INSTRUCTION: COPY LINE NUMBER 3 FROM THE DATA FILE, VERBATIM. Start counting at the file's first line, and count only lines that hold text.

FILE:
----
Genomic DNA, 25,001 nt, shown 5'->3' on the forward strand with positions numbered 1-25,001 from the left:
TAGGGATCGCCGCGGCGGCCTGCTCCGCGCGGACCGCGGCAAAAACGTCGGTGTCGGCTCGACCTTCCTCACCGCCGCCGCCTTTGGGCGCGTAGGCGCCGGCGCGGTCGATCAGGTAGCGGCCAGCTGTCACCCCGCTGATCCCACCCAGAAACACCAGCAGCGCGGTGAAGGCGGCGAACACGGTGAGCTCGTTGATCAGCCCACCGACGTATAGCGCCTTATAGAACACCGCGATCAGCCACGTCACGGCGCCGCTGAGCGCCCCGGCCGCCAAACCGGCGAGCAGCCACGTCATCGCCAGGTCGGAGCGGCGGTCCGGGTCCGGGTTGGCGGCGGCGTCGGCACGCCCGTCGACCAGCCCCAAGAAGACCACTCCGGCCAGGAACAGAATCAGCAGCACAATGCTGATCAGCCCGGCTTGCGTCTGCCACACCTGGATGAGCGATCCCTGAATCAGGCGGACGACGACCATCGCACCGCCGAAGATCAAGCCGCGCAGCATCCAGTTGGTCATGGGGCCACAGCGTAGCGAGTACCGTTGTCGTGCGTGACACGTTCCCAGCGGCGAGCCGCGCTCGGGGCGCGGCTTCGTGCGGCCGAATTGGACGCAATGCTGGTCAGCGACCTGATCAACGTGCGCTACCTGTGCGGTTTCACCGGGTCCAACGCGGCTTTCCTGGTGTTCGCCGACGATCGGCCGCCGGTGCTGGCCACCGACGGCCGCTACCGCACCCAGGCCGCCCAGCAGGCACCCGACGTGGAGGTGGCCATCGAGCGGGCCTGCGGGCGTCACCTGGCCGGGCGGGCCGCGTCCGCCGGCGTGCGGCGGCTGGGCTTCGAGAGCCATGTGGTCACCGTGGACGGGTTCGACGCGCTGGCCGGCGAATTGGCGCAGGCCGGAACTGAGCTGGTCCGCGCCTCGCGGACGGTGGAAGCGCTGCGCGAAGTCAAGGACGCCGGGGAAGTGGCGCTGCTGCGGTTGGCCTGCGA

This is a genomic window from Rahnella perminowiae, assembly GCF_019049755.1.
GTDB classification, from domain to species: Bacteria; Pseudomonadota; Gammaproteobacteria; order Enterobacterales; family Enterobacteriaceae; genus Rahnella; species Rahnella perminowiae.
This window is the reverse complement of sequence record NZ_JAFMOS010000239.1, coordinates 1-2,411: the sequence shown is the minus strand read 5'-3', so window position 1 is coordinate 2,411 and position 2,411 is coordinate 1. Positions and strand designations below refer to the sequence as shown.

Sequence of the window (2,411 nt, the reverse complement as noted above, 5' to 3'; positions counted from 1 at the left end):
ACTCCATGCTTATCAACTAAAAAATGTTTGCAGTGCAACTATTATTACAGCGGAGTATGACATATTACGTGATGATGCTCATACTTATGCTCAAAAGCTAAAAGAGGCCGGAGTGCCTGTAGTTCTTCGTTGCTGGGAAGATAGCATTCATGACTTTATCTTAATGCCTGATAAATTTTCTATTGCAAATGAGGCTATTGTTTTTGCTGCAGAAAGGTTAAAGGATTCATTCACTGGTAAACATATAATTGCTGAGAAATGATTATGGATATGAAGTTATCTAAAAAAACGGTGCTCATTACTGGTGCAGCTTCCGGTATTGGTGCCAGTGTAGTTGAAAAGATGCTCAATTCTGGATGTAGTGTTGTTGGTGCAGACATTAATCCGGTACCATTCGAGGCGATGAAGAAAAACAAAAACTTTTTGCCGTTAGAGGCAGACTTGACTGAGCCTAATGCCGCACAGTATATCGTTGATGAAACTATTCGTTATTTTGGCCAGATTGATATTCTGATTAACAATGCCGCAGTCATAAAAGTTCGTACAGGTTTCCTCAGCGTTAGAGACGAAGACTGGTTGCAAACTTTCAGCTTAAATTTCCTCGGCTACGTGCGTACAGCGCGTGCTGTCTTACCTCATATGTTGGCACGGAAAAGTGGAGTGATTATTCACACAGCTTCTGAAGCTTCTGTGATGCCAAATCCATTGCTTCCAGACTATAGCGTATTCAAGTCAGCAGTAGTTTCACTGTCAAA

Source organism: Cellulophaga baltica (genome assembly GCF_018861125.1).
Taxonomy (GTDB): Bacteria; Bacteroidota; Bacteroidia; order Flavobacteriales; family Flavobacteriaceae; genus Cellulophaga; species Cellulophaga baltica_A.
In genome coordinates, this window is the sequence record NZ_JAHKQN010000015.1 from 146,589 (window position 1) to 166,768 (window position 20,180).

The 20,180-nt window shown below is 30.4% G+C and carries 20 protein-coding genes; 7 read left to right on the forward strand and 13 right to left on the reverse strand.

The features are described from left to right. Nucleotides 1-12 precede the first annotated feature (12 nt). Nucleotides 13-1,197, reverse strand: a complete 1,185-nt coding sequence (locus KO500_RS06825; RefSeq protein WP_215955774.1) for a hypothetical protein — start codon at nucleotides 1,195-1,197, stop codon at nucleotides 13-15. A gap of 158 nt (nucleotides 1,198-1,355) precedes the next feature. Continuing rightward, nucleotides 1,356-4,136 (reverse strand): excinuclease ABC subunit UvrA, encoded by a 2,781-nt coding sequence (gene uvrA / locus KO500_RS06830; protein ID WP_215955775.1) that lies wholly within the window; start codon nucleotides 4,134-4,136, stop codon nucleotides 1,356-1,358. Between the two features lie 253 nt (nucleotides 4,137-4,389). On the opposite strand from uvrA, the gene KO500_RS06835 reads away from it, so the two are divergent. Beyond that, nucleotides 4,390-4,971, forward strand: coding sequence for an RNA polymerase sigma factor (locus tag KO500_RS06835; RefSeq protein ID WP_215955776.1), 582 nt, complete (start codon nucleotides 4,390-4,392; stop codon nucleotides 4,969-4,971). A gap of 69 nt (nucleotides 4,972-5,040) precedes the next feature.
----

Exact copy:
This is a genomic window from Rahnella perminowiae, assembly GCF_019049755.1.